Selling your car? We've got five tips to help you fetch top dollar.

Car salesmen have a reputation for being slick operators. That might make you a bit uncomfortable when buying a car — but when it comes to selling one, it pays to take a lesson or two from the pros.

For most folks, the goal is to get the car's full value — as quoted by the bible of used-car appraisals, Kelley Blue Book. Be warned: It isn't easy. Everything from the frequency of your oil changes to your smoking habits can affect your car's resale value.

You also need to be on your toes when trading in your old car for a new one. No matter what, approach the buying and financing of the new car and the selling of your old one as three separate transactions. Too many moving parts may make it harder to determine if you're really getting a good deal, warns Charlie Vogelheim, executive editor of Kelley Blue Book. For example, a sneaky salesman could get you so focused on the monthly payment for a new car that you don't realize how little he's giving you for the trade-in.

Here are some additional tips on getting the best price for your used car.

1. Take Good Care of Your Car
If you do only one thing to preserve your vehicle's value, make sure you properly maintain it. That means following all service recommendations in the owner's manual — from changing the oil filters to the timing belts. In fact, if you don't complete all required maintenance, you could void the car's warranty. (Missing an oil change won't trigger this, but more serious stuff could.) And a car that's sold while still under warranty is likely to fetch a better price than one that isn't.

It doesn't matter where you get the service done. You just need to be able to prove that it was done. So make sure you keep a maintenance log from the service department of the dealership. And if you took your vehicle to your local mechanic instead, hang on to all of your receipts. "If you can show the documents, it speaks volumes about your entire attitude about your car," says Kelley Blue Book's Vogelheim.

2. Keep It Shiny
As in other corners of life, first impressions matter. That's why it's crucial that you lovingly care for the exterior of your car. Washing it regularly and waxing it once or twice a year will preserve that shiny finish. When possible, try to hand wash your vehicle. If that's not an option, look for an automatic car wash with a "touchless system," which just sprays the car without physically brushing it, says Brian Moody, an auto expert with Edmunds.com.

How often you need to wash your car depends on where you live. Under normal conditions, every couple of weeks is usually sufficient. But if you live where it snows, it's crucial you rid your vehicle of salt as soon as possible. The same goes for acid rain. Both elements will eat away at the paint job.

3. Sell It on Your Own
The folks at Kelley Blue Book and Edmunds.com agree: If you want to get the highest price for your vehicle, sell it on the private market. In some cases, you could get a couple of thousand dollars more for your car if you sell it on your own vs. trading it in at a dealership, says Moody. For example, Edmunds.com estimates that a 1999 BMW 328i sedan would sell for $17,871 on the private market, but an owner would only get $15,913 if it were traded in at a dealership. Remember, the dealer needs to leave enough room in the price to recondition the car and still be able to turn around and make a profit.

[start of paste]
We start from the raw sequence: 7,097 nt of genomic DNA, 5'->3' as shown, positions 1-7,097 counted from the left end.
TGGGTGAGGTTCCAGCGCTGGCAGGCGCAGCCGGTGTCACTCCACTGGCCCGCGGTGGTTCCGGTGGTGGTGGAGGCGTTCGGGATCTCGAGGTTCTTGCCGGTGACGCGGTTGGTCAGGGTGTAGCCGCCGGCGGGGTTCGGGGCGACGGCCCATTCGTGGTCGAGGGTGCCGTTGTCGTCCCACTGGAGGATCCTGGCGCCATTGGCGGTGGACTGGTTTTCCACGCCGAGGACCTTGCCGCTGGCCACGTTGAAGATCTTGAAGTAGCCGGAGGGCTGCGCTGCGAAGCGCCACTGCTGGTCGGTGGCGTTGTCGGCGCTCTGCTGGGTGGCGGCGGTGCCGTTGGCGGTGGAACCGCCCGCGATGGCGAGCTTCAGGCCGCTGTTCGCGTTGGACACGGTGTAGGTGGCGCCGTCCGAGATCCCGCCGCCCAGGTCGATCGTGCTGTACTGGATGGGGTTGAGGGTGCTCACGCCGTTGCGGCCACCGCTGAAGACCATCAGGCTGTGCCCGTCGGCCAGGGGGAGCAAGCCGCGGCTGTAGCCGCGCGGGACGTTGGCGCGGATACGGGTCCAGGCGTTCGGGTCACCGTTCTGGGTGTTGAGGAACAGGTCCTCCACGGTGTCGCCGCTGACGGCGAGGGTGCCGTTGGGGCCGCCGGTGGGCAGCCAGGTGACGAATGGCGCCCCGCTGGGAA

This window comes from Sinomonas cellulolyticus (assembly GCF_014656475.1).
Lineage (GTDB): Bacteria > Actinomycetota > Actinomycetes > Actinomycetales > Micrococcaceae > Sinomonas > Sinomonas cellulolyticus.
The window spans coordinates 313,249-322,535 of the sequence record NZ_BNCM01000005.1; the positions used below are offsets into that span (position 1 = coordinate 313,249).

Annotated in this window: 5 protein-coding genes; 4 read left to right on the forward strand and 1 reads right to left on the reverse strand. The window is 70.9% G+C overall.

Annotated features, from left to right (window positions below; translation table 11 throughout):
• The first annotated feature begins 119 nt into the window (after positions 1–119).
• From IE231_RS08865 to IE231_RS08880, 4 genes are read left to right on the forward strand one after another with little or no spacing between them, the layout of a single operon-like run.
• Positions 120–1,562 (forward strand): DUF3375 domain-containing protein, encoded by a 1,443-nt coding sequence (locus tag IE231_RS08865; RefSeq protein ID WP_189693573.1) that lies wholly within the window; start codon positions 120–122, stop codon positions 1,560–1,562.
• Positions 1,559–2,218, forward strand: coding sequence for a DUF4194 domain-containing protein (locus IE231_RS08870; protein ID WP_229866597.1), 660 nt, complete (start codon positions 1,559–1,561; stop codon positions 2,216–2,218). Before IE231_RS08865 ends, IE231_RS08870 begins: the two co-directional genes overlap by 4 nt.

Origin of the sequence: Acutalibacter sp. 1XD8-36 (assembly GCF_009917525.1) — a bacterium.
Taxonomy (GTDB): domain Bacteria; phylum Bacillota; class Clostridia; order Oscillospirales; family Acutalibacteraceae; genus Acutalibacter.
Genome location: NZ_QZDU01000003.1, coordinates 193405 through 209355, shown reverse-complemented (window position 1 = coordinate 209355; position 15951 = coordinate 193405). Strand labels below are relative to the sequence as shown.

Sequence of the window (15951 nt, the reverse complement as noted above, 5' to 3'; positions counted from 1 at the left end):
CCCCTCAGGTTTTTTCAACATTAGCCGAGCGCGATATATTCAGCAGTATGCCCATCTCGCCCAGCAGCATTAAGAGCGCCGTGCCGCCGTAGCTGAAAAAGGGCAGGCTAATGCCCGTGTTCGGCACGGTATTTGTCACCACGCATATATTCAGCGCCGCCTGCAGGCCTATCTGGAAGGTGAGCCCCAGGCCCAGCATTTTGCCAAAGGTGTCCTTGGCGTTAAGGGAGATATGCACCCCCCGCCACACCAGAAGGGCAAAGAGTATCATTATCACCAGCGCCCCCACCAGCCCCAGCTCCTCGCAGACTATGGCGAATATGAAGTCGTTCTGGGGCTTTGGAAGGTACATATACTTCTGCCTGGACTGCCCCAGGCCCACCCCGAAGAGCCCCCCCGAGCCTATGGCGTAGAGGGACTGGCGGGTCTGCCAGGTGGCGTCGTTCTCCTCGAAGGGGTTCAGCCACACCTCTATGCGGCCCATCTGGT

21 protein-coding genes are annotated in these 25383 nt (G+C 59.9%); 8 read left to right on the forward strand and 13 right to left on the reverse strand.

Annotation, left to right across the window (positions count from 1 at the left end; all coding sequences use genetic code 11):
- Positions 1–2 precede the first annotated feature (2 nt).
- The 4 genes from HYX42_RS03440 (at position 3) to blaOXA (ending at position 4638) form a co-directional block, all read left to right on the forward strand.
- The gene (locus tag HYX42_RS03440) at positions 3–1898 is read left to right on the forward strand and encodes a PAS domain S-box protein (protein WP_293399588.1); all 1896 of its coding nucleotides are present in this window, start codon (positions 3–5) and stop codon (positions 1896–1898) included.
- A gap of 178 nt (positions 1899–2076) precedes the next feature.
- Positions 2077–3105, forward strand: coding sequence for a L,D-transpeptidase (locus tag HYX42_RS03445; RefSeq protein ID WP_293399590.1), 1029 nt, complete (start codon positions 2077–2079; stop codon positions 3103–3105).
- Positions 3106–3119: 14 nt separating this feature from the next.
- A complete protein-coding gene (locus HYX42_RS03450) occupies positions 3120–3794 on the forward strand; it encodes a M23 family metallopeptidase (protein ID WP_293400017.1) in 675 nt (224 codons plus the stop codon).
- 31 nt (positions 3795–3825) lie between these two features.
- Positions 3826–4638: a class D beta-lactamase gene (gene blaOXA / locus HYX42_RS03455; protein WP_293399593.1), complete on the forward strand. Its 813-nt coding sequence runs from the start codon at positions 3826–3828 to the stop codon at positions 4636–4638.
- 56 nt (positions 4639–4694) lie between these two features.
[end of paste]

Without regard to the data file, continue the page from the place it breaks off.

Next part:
If you do decide to go it alone, try using a listing service. Two of the largest are AutoTrader.com and eBay. Otherwise, consider going the old-fashioned route and take out a classified ad in your local newspaper. To figure out how much your car is worth, click on Edmunds.com's Used Car Appraiser or Kelley Blue Book's Values.

If you can't be bothered with trying to sell your vehicle on your own, try to sell your car to a dealer that specializes in your car's brand. A Saab dealer, for example, is more likely to give you a good price for your old Saab than a Ford dealer since it will be easier to turn around and resell the car.

4. Keep It Clean
A car will show better if you remove all the candy wrappers from the back seat and the golf clubs from the trunk. If you're selling it on the private market, you should also spend the money to replace a cracked windshield and headlight lamp cover, says Vogelheim. These relatively cheap repairs will make your car far more attractive to a buyer.

If you plan on trading it in or selling to another dealership, however, you probably don't need to bother banging out the little dings, says Kelly Blue Book's Vogelheim. Dealers know that it's cheaper for them to make the repairs than it is for you to do so, and they'll need to recondition the vehicle anyway.

5. Buy a Car With Broad Market Appeal
When you're buying a car, think about its potential resale value. Fact is, some automobiles hold up better than others. According to auto experts, Japanese cars tend to maintain their value more than European or American models.

A vehicle with broad popularity is also likely to command the most money. That means buying a vehicle with standard features in a pleasing color. When possible, select a four-door sedan, an automatic transmission and a common paint color, such as white. Black, on the other hand, is very unpopular in warm climates like Arizona and Florida and also tends to show more etching from automatic car washes.

As a general rule, the more you personalize a vehicle, the less it will appeal to others, says Vogelheim. But there are some extras worth paying for. If you're buying a minivan or SUV, spring for the third row of seats, if available, says Edmunds.com's Moody. Large families looking to save money on a used car will flock to these vehicles. And if you're buying an upscale vehicle, pay for the premium wheels and sound system.